Welcome to the world of people who choose to regularly walk much
faster and/or much
farther than is required for mobility or basic fitness. They include
the racewalkers who prefer competitive walking with strict rules,
the long-distance (ultra) walkers who walk 50 miles or more, and
other walkers who walk very fast and/or very far without rules--no matter what they are called.
They are the walkers that carry on the legacy of 19th century "fair heel and toe" walkers (called Pedestrians) who captured the imagination of generations of people, and who served as the basis for the second-most popular betting sport (behind horse racing) in the United States during much of the latter half of that century.
supports the world of fast/far walking in several ways.
: Our primary focus is on race walking technique, but most of the technical elements of race walking can help all fast/far walkers walk faster and farther. From a one-sentence directive that can get you started on a walking program, to a discussion on the physics of walking, we give you a smörgåsbord
from which to pick the items that help you most.
: In support of our narratives on technique, we present several photo- and graphics-based, slow- and stop-motion animations that can help you see what is really occuring when race walkers go past you in a blur of flying arms and legs. If you are like me, it is easier to imitate a mental picture of a walker than it is to recreate the walker's motions based on a narrative description of them.
: Our set of Web site links is extensive and current. We are always looking for more sites that support fast/far walking, and we check our list periodically to make the links are still active.
: To help you pursue your walking goals, we provide several useful calculators. Our very popular track calculator allows you to effectively use all the lanes of your local track. Our road course calculator allows you to better plan for, and evaluate your workout or race performances. Our age-grading calculator lets you compare performances by eliminating gender, age, and distance factors. (For example, compare your mile running time at age 18 with your 10K race walking time last month to see if you are improving, holding your own, and letting things slip.) Our Body Mass Index (BMI) calculator may be useful in understanding why some slippage is occuring.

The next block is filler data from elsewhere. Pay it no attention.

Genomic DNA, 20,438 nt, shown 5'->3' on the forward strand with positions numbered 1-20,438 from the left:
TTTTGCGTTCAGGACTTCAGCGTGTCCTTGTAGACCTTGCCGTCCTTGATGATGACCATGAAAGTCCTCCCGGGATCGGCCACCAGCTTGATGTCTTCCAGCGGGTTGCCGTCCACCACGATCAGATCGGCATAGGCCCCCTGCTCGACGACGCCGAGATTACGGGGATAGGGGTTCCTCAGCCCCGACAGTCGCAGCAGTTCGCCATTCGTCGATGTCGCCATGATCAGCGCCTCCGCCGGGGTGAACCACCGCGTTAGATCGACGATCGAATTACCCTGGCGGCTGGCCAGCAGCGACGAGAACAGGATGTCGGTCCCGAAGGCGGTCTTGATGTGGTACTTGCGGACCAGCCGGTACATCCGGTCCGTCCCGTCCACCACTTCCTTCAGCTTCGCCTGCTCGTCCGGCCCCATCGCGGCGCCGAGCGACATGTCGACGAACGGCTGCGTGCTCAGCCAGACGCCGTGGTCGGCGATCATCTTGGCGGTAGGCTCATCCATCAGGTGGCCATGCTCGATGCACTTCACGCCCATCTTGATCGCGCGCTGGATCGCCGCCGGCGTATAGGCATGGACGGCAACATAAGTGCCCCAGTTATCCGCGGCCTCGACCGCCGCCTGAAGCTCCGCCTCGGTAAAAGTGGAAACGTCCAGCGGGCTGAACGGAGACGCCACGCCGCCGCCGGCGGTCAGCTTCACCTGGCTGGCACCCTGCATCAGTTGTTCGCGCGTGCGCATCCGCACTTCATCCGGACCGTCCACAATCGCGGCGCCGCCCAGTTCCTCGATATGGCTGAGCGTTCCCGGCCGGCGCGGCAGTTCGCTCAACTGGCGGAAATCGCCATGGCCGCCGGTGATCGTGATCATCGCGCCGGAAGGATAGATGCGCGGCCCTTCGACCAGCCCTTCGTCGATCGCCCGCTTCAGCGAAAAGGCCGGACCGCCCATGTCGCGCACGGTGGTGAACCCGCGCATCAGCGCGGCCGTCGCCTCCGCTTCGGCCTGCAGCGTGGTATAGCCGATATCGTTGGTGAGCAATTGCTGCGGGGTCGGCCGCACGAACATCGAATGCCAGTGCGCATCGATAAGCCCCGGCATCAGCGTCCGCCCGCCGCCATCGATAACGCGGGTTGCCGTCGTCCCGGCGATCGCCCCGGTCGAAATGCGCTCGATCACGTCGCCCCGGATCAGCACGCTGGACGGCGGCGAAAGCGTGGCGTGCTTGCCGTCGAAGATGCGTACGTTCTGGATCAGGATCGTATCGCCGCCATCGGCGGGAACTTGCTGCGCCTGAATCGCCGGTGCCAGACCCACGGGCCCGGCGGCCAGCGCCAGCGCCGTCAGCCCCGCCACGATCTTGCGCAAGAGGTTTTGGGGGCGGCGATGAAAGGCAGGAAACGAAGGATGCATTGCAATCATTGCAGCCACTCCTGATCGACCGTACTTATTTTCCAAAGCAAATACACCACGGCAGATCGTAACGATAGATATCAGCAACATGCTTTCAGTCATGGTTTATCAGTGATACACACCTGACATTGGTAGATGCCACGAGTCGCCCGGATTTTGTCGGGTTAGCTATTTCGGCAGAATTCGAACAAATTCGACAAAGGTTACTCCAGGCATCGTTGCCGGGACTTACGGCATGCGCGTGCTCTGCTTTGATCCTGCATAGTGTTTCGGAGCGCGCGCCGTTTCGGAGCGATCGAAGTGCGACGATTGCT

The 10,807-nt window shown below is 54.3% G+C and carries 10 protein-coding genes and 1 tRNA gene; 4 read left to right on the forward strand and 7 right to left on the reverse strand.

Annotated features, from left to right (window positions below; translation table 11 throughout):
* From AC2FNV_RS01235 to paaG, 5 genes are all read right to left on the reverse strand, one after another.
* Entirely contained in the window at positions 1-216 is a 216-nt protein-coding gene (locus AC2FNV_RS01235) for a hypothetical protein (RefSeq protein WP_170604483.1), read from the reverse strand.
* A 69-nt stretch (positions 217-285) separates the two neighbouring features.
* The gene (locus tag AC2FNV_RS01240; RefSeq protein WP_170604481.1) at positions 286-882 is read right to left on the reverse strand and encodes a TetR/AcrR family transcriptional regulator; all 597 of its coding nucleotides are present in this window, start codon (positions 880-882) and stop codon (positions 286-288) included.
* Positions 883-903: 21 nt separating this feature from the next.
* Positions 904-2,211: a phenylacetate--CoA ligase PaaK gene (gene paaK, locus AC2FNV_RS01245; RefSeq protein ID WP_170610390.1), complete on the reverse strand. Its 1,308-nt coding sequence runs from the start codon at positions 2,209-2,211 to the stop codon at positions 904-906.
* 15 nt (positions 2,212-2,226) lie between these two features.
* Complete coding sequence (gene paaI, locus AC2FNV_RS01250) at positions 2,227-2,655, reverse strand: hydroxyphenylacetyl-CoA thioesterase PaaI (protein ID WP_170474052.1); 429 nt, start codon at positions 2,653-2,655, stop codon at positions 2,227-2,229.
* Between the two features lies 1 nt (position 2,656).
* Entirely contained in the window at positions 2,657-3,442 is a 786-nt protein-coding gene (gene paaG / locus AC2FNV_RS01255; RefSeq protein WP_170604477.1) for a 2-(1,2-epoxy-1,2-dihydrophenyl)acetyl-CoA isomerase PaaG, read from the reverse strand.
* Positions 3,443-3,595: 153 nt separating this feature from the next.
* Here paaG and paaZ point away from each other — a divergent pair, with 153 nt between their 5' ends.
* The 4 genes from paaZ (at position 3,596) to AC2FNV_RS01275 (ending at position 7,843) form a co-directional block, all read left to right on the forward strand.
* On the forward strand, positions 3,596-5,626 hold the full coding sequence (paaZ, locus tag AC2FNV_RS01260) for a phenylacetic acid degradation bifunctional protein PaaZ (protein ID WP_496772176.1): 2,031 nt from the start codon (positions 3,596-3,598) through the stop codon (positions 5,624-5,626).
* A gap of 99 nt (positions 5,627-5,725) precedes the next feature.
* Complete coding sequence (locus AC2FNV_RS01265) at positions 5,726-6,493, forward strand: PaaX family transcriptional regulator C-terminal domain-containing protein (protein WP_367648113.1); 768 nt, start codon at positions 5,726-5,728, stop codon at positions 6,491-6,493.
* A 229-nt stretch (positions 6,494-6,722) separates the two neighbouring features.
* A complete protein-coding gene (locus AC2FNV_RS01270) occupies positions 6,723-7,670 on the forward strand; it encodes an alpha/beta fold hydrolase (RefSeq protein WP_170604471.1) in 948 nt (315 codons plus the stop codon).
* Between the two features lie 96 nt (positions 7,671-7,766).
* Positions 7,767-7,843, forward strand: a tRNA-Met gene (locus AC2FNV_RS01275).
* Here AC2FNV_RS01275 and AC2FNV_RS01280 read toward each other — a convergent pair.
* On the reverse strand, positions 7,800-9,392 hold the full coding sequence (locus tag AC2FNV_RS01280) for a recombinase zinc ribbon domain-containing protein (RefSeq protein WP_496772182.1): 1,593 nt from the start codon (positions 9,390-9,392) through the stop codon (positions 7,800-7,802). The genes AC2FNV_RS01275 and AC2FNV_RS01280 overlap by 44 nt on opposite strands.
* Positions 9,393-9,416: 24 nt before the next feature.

: The Tutorials section is our classroom where various topics can be taught using a slideshow format. Each scroll-free screen covers one aspect of the topic being presented, and navigation through the tutorial is done via "< PREV" and "NEXT >" buttons. The first tutorial is the "Racewalking 101" class that has been at the North American Racewalking Foundation (NARF) site for the last few years.
: "Pluswalker" is my term for anyone who chooses to regularly walk much
faster and/or much
farther than is required for mobility or basic fitness. It includes race walkers, ultra-distance walkers, marathon walkers, speedwalkers, and even those marathon "runners" who never quite get off the ground. This section gives an overview of the history of Pedestrianism and of the major categories of fast/far walkers. I've also included some personal observations about being "one of those people."
: We help you locate other resources you can use in support of your walking program. We link you up with some of the better books, CDs/DVDs, videos, articles, and photo galleries on fast/far walking. We also help you locate the information you need on topics we do not cover at this site (e.g., training, racing, stretching, drills, equipment, event calanders/fixtures, race walk judging). For all topics, even the ones we focus on, we provide you links to all the resources of which we are aware.
We invite you to take a look around our Web site. If you like what you see, please bookmark our site and come back often. If you are not interested in what you see, thanks anyway for dropping by. We'll leave the porch light on, though, just in case you catch the "walking bug" later and need a place to help you get started on a fast/far walking program. We always have room for one more person in our close-knit family.